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HP and Red Hat create blade server bundle of the future

Lump of Linux

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HP and Red Hat have engineered something they're calling a blade server bundle that aims to make software licensing easier on customers.

The companies plan to sell a per chassis license for management software and Red Hat's Enterprise Linux operating system instead of moving this code on a per server or per processor basis. Neither company backed up their announcement of the deal with a surplus of detail. Instead, they pitched the bundle in general terms, describing it as a futuristic model for shipping flexible software and hardware combinations.

For example, vendors often point to blade servers as key pieces of their virtualization strategies. The idea is that workloads can be moved from one blade to the next as failures occur or as demand spikes. In such scenarios, customers don't want to keep track of which software license belongs to which server or whether or not they're breaking an agreement by having too many systems crank away on a given application.

With the bundle, customers pay a fee for the entire chassis and can then stack it full of as much hardware as possible.

How does the bundle cost compare to standard deals?

HP and Red Hat aren't disclosing that information just yet, which should make any customer nervous. After a bit of digging, however, we discovered that the bundle combines 8 instances of RHEL 4, 8 instances of Red Hat Management and Provisioning modules and the Red Hat Network Proxy server software under one subscription number.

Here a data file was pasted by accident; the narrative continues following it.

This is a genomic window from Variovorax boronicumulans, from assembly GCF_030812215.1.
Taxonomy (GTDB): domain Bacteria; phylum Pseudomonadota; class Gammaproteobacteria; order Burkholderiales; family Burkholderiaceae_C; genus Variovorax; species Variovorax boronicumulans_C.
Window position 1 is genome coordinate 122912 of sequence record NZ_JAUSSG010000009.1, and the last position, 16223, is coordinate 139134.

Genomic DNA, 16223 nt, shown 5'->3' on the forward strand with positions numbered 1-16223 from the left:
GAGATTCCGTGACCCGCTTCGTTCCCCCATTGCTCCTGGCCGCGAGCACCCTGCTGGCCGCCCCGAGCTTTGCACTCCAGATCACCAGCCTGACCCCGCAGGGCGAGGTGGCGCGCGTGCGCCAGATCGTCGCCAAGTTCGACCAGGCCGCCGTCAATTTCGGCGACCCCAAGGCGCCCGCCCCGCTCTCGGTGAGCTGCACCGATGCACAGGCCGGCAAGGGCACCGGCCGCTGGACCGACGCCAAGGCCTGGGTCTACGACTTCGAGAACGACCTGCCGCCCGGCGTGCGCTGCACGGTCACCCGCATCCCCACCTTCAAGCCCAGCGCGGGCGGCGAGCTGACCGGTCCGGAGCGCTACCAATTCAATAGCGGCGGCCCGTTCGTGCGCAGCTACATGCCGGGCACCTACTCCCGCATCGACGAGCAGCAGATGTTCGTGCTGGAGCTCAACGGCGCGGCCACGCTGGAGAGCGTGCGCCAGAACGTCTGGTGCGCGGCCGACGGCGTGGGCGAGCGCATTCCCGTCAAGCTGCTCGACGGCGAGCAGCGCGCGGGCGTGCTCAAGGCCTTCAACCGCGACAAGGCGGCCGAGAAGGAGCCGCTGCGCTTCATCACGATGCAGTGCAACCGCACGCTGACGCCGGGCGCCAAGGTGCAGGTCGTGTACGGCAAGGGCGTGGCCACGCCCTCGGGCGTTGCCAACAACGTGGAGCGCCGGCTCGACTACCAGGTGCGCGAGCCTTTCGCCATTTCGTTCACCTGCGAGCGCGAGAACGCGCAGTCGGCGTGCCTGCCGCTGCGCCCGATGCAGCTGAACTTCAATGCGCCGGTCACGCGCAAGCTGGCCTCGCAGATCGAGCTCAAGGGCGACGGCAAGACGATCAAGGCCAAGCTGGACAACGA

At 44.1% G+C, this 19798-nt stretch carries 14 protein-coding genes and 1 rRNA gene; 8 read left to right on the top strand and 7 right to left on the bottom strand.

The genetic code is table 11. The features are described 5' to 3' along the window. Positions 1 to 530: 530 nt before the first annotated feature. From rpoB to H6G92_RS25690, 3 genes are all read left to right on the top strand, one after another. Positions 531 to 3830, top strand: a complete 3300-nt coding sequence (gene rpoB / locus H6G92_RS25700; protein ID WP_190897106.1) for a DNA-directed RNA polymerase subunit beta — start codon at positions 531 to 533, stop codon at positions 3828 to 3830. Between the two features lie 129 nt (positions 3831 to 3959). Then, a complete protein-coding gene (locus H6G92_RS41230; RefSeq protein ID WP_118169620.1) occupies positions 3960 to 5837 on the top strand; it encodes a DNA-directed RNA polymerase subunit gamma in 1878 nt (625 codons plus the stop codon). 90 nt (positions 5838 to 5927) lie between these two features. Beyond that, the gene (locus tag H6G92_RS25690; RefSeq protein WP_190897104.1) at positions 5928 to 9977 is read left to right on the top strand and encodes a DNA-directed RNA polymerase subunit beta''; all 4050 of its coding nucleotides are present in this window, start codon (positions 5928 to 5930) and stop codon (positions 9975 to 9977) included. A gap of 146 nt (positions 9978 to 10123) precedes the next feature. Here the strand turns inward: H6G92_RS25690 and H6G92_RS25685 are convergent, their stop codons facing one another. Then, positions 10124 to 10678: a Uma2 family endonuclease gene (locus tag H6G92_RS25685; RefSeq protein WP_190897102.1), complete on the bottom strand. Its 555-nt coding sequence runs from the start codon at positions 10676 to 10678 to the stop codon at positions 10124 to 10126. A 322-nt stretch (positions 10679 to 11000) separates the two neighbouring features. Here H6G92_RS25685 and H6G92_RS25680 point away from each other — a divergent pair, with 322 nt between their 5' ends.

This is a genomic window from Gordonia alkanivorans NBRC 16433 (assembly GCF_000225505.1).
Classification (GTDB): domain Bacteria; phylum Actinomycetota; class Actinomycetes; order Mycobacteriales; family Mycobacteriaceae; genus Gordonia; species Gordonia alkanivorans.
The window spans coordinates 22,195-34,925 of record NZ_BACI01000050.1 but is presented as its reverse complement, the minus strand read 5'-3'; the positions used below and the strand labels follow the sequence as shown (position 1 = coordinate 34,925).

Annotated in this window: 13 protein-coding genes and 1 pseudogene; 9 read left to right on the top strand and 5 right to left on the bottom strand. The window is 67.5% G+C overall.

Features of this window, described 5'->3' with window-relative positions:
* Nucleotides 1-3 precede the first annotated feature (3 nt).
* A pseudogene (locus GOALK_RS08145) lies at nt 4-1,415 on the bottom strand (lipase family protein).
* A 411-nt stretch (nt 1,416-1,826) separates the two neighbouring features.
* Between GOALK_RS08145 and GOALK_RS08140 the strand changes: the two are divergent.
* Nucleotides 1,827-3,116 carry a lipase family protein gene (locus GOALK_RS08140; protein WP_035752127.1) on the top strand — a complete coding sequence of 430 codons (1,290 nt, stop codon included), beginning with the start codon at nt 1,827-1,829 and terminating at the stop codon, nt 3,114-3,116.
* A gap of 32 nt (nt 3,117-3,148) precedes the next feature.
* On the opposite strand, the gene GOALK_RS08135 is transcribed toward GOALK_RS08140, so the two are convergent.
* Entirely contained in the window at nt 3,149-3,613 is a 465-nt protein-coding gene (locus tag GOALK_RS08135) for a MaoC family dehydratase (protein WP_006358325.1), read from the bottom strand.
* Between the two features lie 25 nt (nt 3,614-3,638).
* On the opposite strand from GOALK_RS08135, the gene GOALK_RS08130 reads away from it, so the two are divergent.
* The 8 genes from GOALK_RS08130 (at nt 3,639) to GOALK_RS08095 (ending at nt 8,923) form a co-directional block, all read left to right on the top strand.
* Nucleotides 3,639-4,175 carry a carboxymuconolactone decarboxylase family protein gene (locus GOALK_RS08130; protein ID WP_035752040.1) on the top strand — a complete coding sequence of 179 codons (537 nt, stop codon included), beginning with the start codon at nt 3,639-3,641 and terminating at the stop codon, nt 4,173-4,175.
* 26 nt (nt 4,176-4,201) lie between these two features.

An HP executive was quoted as saying the bundle may be as much as 20 per cent cheaper than buying 8 separate Red Hat licenses, but we found nothing in HP's documentation to back up that claim.

Customers that can fit up to 16 blades in their BL3Xp chassis will need to buy two bundles. The deal applies to both Xeon and Opteron systems and is available with HP's indemnification against SCO.

"The Red Hat Linux Enterprise Linux bundle is ideal for customers who want to deploy Red Hat Linux operating systems to servers and prefer the Red Hat Network method of deployment," HP said. "The ProLiant Essentials Rapid Deployment Pack Linux Edition is more hardware-centric in its deployment tasks (e.g. associating tasks to a blade slot)."

HP and Red Hat seem to have good intentions, but as with any new pricing model, it's difficult to tell how these changes will benefit the customer over the long haul. Are HP and Red Hat really making life easier on you or just trying to sell more software and servers?

More information on the bundle is available here. ®

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